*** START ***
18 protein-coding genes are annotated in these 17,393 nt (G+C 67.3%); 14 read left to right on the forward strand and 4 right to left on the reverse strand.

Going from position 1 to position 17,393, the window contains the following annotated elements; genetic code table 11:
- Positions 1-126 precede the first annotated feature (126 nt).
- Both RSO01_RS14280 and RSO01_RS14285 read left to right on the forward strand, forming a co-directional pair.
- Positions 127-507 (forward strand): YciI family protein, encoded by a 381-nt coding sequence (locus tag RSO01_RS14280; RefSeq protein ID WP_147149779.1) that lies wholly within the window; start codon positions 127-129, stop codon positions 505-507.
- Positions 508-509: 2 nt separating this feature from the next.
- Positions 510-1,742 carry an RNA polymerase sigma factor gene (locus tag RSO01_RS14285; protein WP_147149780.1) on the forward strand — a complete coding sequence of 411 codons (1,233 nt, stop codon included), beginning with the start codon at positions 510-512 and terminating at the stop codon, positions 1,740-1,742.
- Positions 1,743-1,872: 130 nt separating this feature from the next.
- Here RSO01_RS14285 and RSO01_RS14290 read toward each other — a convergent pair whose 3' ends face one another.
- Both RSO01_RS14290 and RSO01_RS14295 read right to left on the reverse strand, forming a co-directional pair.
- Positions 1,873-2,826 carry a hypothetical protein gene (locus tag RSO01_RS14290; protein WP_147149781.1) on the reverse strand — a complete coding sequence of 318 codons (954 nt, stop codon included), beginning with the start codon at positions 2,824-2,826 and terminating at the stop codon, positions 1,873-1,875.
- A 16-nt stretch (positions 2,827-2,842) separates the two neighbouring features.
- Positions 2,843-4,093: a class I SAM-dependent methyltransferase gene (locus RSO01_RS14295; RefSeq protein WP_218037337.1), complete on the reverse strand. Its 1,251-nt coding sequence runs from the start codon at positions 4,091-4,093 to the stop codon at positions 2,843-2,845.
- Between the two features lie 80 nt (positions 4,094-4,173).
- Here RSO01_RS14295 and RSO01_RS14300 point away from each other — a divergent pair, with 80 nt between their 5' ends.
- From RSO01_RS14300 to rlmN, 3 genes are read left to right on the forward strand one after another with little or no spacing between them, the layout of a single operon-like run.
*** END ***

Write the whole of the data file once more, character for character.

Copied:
18 protein-coding genes are annotated in these 17,393 nt (G+C 67.3%); 14 read left to right on the forward strand and 4 right to left on the reverse strand.

Going from position 1 to position 17,393, the window contains the following annotated elements; genetic code table 11:
- Positions 1-126 precede the first annotated feature (126 nt).
- Both RSO01_RS14280 and RSO01_RS14285 read left to right on the forward strand, forming a co-directional pair.
- Positions 127-507 (forward strand): YciI family protein, encoded by a 381-nt coding sequence (locus tag RSO01_RS14280; RefSeq protein ID WP_147149779.1) that lies wholly within the window; start codon positions 127-129, stop codon positions 505-507.
- Positions 508-509: 2 nt separating this feature from the next.
- Positions 510-1,742 carry an RNA polymerase sigma factor gene (locus tag RSO01_RS14285; protein WP_147149780.1) on the forward strand — a complete coding sequence of 411 codons (1,233 nt, stop codon included), beginning with the start codon at positions 510-512 and terminating at the stop codon, positions 1,740-1,742.
- Positions 1,743-1,872: 130 nt separating this feature from the next.
- Here RSO01_RS14285 and RSO01_RS14290 read toward each other — a convergent pair whose 3' ends face one another.
- Both RSO01_RS14290 and RSO01_RS14295 read right to left on the reverse strand, forming a co-directional pair.
- Positions 1,873-2,826 carry a hypothetical protein gene (locus tag RSO01_RS14290; protein WP_147149781.1) on the reverse strand — a complete coding sequence of 318 codons (954 nt, stop codon included), beginning with the start codon at positions 2,824-2,826 and terminating at the stop codon, positions 1,873-1,875.
- A 16-nt stretch (positions 2,827-2,842) separates the two neighbouring features.
- Positions 2,843-4,093: a class I SAM-dependent methyltransferase gene (locus RSO01_RS14295; RefSeq protein WP_218037337.1), complete on the reverse strand. Its 1,251-nt coding sequence runs from the start codon at positions 4,091-4,093 to the stop codon at positions 2,843-2,845.
- Between the two features lie 80 nt (positions 4,094-4,173).
- Here RSO01_RS14295 and RSO01_RS14300 point away from each other — a divergent pair, with 80 nt between their 5' ends.
- From RSO01_RS14300 to rlmN, 3 genes are read left to right on the forward strand one after another with little or no spacing between them, the layout of a single operon-like run.